THE MOM’S SPACE: Self-confidence

Knowing your true self
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Most of us mistakenly think self-confidence comes from reaching our goals and meeting expectations. It makes sense. Since childhood, we’ve been inundated with messages about who we should be, which leads to a relentless strive for external validation.

The truth is, real self-confidence comes from knowing our true self, the very opposite of who we should be. Once we discover who we are meant to be, we empower our true self, and only need to rely on our internal validation.

While this might sound simple, it’s difficult to figure out who we are. Most adults, when questioned about our authentic qualities, have a tough time answering. We can easily identify who we’re supposed to be, describing our many roles, responsibilities, and accolades, but many of us don’t know who we are at our core. A quick, fun, and easy way to rediscover our true self is to think about who we were as a 6-year-old. This is the age just before we typically start to receive messages about who we should be, before pressures and expectations from others become overwhelming.

Thinking about your 6-year-old self, ask:

  • What did I want to be when I grew up?
  • What did my first grade teacher say about me?
  • What did I love to play?

These answers can give us clues as we uncover the innate qualities of our true self. For example, if you wanted to be a Broadway dancer as a 6-year-old, think about the qualities of a Broadway dancer. You might think of creative, charismatic, easily connects with inner emotions, etc. Consider these qualities and ask yourself, could these also be true about me, at my core? The likely answer is yes, and our first grade teacher would probably agree.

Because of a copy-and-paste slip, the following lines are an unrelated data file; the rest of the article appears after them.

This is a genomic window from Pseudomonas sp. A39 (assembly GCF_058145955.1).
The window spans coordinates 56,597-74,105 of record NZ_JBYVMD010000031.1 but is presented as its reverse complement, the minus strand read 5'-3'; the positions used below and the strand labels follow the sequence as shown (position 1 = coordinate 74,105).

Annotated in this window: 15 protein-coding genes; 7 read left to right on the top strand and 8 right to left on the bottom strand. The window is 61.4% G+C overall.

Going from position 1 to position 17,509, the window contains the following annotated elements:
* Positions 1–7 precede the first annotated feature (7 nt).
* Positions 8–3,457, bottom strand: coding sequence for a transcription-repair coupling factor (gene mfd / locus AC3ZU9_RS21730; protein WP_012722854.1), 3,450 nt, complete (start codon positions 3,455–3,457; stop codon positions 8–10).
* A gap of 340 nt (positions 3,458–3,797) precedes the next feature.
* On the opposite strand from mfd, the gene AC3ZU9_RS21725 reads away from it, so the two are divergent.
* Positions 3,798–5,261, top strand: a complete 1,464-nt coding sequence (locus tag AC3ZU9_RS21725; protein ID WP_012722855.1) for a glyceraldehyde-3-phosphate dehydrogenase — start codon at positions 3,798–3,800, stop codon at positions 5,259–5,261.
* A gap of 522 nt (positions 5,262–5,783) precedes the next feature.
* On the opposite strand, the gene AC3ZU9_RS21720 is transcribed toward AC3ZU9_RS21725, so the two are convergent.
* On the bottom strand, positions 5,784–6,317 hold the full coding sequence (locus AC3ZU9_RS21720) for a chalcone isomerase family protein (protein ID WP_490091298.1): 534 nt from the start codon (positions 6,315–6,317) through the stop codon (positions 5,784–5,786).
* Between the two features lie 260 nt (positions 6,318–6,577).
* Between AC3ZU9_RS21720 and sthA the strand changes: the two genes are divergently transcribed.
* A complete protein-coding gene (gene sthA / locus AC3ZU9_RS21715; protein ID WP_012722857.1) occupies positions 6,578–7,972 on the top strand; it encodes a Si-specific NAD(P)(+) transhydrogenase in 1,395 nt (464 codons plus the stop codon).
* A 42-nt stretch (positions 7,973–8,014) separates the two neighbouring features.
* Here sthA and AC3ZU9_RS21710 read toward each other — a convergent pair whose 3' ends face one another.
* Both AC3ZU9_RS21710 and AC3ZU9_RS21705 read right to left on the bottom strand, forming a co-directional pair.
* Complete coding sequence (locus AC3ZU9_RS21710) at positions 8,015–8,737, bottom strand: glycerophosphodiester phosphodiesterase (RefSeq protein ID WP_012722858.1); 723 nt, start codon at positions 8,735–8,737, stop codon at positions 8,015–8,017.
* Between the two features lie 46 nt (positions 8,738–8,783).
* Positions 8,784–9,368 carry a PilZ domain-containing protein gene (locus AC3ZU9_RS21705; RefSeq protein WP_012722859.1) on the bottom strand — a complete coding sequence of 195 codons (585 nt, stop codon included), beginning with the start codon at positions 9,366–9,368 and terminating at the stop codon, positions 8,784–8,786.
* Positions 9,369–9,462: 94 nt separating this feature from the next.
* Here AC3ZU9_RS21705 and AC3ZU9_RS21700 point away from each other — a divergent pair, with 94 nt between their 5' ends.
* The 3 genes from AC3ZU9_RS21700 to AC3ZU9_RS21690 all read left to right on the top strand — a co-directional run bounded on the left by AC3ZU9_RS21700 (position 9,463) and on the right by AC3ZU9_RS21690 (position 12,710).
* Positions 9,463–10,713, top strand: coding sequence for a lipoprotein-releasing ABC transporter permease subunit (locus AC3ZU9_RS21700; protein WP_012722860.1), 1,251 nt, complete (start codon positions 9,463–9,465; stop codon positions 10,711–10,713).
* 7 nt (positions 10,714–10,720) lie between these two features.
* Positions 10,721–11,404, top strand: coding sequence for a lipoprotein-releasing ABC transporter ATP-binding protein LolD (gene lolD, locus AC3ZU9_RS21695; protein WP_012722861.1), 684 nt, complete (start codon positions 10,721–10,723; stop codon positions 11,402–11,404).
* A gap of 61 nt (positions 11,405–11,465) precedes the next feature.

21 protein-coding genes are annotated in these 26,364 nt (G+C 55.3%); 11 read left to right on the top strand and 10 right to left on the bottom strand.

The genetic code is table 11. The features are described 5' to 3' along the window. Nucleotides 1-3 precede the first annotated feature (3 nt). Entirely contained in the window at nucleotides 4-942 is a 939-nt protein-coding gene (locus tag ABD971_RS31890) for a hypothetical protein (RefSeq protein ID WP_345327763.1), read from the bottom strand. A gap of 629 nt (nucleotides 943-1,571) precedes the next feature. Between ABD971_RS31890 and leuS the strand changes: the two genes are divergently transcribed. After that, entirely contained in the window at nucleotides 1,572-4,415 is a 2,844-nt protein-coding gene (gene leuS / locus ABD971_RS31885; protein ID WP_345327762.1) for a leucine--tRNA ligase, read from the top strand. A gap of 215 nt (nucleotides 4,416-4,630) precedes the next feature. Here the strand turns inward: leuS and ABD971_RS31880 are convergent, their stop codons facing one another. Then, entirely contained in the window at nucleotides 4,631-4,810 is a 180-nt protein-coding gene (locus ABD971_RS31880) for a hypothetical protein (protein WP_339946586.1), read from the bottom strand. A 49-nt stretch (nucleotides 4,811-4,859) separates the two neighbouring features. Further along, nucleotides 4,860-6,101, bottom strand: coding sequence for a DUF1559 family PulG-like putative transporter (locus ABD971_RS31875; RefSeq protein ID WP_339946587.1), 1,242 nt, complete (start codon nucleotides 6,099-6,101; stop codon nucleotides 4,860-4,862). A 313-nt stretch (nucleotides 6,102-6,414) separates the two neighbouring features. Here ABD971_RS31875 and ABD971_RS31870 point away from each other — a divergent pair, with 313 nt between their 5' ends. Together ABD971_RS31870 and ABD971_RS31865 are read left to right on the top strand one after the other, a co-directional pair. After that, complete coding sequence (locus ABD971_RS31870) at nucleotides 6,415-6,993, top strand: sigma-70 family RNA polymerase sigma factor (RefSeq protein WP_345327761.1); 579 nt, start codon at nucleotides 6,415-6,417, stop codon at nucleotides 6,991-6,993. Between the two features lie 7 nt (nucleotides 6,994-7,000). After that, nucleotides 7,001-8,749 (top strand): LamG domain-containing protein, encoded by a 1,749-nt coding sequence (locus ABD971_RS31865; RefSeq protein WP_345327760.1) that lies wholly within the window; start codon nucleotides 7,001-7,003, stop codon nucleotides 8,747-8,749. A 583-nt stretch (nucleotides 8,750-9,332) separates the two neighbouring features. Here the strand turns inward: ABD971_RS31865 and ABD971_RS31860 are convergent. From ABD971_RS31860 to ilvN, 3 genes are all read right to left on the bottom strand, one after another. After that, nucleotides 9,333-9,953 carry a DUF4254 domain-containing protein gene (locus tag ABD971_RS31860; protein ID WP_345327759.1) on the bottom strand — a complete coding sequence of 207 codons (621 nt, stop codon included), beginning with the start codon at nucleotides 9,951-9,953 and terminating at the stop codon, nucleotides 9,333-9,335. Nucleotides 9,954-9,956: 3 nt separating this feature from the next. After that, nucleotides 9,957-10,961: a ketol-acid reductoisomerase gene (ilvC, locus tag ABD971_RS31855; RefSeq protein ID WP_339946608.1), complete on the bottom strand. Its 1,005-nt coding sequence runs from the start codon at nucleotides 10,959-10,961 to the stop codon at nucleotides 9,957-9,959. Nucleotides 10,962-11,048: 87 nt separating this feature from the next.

First grade teachers typically know our true selves, and remembering what they said about us can help magnify our innate qualities. If we don’t know or can’t remember what our first grade teacher might have said, that’s OK. Remembering what we loved to play when we were 6 can also give important insight into our authentic self. For instance, if you loved to run and play outside, think about the innate qualities of people who enjoy being active and in nature and how those relate to your true self. Just as reconnecting with our 6-year-old self gives us clues that lead our authenticity, we can discover more by asking questions of our adult self.

Thinking about your adult self, ask:

  • What roles do I most enjoy?
  • What would my best friend say about me?

Interestingly, the roles we most enjoy as an adult often connect with our true self. For example, if you love being a mom, consider the natural qualities of a mother; nurturing, loving, accepting, fun, etc. If you love your role as a nurse, qualities you might think of are compassionate, empathetic, trustworthy, safe, etc. Finally, think about what our best friend, someone who unconditionally loves and accepts us, might say about who we are.

While it’s not always easy, exploring our 6-year-old selves and considering our adult selves can reveal clues about who we are meant to be. Once we become familiar with this part of ourselves, we can navigate our lives with realistic expectations, tremendous self-acceptance, and incredible self-confidence.

(Note: if any emotional, physical, or sexual trauma occurred during childhood, discovering your authentic self will likely be more layered and complex, potentially warranting support from a mental health professional to find the root of your true self).


MOLLIE GEE is a licensed clinical mental health counselor, mother of two, and owner of The Nest Counseling. Follow her on Instagram @thechubbydebutante.